Showing posts with label Jang Qing. Show all posts
Showing posts with label Jang Qing. Show all posts

21 November 2013

Speaking of the Other: China

by Eve Fisher

(NOTE:  Using my emergency blog because I have just emerged from computer hell, and a weekend at the pen, and I have literally not had time to work on anything but that.  Will update you on the boys next time.)

What's the deal with China? Are they really out to take over the world? (Maybe)
Are they going to invade? (No)
What do they want? (Life, food, clothing, shelter, a little fun...)
Why don't they understand human rights? (Define your terms.)
How can they call themselves Communist if they practice capitalism? (see below)
Don't they know that's wrong? Don't they know what's wrong? Don't they practice Zen Buddhism? Is that where the samurai came from? (Sigh.) Yes, I've heard all of these and more back in my teaching days.

Jade Emperor
First of all, China has been in existence since the Shang Dynasty (around 1600 BCE) and ever since has considered itself to be the center of the world: that's why China's name for itself is Zhongguo, the Middle Kingdom. And China has been the dominant powerhouse of Asia for almost all of those millennia. To grasp this, consider that America has been a superpower for less than 80 years, and we're pretty possessive about our status. Every week - probably every day - some pundit/politician is screaming about America losing its dominance in the world sphere as if that is going to bring about the end of the world.

Meanwhile, China laughs. Being the dominant cultural, economic, and military presence in Asia for over 3000 years has meant that the Chinese pretty much see everyone else as culturally inferior barbarians. Yes, they're willing to adopt the technological advancements or cultural quirks those crazy barbarians come up with that might be helpful or fun, like KFC or cars–  but that doesn't mean they're going to adopt Western ideology. Why should they?

The truth is, China and the West share almost nothing in background, history, religion, or social values. China never experienced Alexander the Great, Julius Caesar, or Napoleon. The West never experienced Qin Shihuangdi (the emperor of the Qin Dynasty, from which we get the name China), Cao Cao, Empress Wu, or Kublai Khan.  And most Westerners have never even heard of them.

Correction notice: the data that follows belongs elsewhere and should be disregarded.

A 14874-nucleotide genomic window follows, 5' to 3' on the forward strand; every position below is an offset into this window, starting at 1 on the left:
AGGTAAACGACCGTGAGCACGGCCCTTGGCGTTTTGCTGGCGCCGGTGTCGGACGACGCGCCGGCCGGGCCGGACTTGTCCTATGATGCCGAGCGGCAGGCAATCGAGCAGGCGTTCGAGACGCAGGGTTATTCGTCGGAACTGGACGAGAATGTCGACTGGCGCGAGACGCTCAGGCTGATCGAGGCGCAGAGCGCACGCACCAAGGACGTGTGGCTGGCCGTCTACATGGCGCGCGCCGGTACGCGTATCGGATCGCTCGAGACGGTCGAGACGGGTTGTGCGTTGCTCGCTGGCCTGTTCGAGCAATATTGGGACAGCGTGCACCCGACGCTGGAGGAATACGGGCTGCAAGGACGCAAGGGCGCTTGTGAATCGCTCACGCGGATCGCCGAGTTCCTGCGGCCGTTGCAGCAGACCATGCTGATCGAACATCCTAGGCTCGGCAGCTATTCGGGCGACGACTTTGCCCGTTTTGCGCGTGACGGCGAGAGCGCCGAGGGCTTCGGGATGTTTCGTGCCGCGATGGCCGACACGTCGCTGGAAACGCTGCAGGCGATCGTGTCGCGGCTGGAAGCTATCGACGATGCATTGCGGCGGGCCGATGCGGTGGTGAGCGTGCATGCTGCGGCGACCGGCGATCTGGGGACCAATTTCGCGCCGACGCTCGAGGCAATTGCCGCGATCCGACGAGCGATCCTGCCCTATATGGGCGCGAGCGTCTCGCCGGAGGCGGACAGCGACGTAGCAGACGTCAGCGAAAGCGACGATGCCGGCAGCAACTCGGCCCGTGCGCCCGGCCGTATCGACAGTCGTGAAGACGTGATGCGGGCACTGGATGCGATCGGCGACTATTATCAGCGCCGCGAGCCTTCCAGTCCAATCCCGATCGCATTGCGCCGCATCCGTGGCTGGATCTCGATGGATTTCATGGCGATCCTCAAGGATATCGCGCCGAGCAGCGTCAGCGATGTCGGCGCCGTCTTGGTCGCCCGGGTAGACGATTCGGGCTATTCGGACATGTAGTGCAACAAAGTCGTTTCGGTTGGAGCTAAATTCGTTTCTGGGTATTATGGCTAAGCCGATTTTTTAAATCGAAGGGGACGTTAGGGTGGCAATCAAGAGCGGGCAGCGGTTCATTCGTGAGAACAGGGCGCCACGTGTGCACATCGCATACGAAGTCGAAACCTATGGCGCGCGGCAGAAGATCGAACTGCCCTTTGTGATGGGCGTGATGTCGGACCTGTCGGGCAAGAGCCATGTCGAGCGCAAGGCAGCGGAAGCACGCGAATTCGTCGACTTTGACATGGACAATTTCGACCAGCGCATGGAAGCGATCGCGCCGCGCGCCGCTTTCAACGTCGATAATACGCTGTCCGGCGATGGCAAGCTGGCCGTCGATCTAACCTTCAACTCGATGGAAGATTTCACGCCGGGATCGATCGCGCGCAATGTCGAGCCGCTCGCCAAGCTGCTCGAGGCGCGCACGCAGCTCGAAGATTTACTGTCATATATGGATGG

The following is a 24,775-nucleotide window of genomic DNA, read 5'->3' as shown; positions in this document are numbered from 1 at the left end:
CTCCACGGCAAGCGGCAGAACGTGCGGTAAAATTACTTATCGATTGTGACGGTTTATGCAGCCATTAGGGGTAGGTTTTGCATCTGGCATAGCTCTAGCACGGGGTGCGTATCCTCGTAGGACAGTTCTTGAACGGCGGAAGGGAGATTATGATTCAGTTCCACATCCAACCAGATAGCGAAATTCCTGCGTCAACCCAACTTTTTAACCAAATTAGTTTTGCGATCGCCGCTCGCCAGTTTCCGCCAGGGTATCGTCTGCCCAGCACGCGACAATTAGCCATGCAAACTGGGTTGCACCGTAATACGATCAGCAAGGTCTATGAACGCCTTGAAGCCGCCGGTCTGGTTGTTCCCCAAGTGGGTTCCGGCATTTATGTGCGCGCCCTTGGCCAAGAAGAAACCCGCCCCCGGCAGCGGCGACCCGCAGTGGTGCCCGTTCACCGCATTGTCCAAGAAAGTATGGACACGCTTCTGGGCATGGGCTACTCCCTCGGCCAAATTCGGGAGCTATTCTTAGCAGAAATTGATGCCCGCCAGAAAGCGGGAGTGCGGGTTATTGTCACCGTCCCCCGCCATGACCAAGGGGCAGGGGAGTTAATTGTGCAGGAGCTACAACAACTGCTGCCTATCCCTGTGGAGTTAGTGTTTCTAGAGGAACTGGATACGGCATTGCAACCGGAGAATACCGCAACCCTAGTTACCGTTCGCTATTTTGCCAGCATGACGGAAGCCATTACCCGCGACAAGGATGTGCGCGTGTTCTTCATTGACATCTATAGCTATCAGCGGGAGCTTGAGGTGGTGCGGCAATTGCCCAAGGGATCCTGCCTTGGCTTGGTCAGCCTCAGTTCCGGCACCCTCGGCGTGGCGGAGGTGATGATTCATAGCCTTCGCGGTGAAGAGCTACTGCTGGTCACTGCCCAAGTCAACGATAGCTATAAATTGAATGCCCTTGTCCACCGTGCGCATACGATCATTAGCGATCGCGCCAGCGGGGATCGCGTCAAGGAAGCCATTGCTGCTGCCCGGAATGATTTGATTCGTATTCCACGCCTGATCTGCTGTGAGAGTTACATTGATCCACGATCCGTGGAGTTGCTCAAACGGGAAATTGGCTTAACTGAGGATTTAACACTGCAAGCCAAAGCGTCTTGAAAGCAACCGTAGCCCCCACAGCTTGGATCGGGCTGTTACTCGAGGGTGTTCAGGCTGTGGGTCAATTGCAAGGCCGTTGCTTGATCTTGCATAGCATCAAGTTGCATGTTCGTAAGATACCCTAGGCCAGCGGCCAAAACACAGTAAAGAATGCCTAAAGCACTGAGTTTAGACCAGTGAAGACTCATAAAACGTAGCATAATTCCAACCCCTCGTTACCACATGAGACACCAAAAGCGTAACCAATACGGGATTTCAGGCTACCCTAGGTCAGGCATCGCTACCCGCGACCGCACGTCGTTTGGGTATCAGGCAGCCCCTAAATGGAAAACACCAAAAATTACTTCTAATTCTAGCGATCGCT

Empress Wu
China knew absolutely nothing of the Roman empire, the Renaissance, the Reformation, or the discovery of the New World. On the other hand, the West knew absolutely nothing about the Zhou, Qin, Sui, Tang (a Golden Age), or Song Dynasties. Chinese and Western history only merge in the 1840's. And even then, the West never bothered to learn Chinese history.  (For the most part, we still don't.) They just wanted the porcelain, silk and silver.

NOTE: Porcelain is French for pigs in wool: the first imports to the West (post-Roman empire) were to the French court, which was the only one that could afford them, and the merchants brought lots of pigs (porc), a symbol of good luck and fortune in China, wrapped in wool (laine) to keep them from breaking.

SECOND NOTE: The West got gunpowder, paper, pasta, and various navigation equipment from China, but, since (once imported) all of these could be made at home, the Chinese did not get credit for them for a very long time.

Back to differences: in the West, the religious background is primarily Judeo/Christian/ Islamic; in China, it's Confucian/Daoist/Buddhist.

Lao Tze, Confucius, and Buddha frolicking in a glade

The great Western religious are monotheistic, exclusive (you can only believe in one at a time) and have a strong belief in the afterlife; the Eastern religions aren't and don't. You can be a Daoist Confucian Buddhist, no problem.  On the other hand, in the West, science has practically become a religion, in which nature is a group of objects that we can use, shape, predict, control. In Asia, animism– the idea that every stick and stone has a living spirit in it– was (and still to some extent is) the norm.

The Western philosophical background is Socrates, Plato, and Aristotle; theirs is Confucius and his followers. Our philosophical tradition is one of logic and reason, and it's bred in our bones. We believe, naturally, innately, that when a thing is proved, it's proved, and you cannot hold two opposite beliefs at the same time without something serious being wrong with you. The Eastern way of thought is based on harmony and synthesis. Just because you prove one thing doesn't automatically mean that its opposite is wrong. In the Eastern mind, two opposites can - and should - balance each other very well, because that's what life is all about: yin/yang, male/female, good/evil, etc. Instead of creating equality by erasing differences, equality comes through fulfilling separate spheres that balance each other.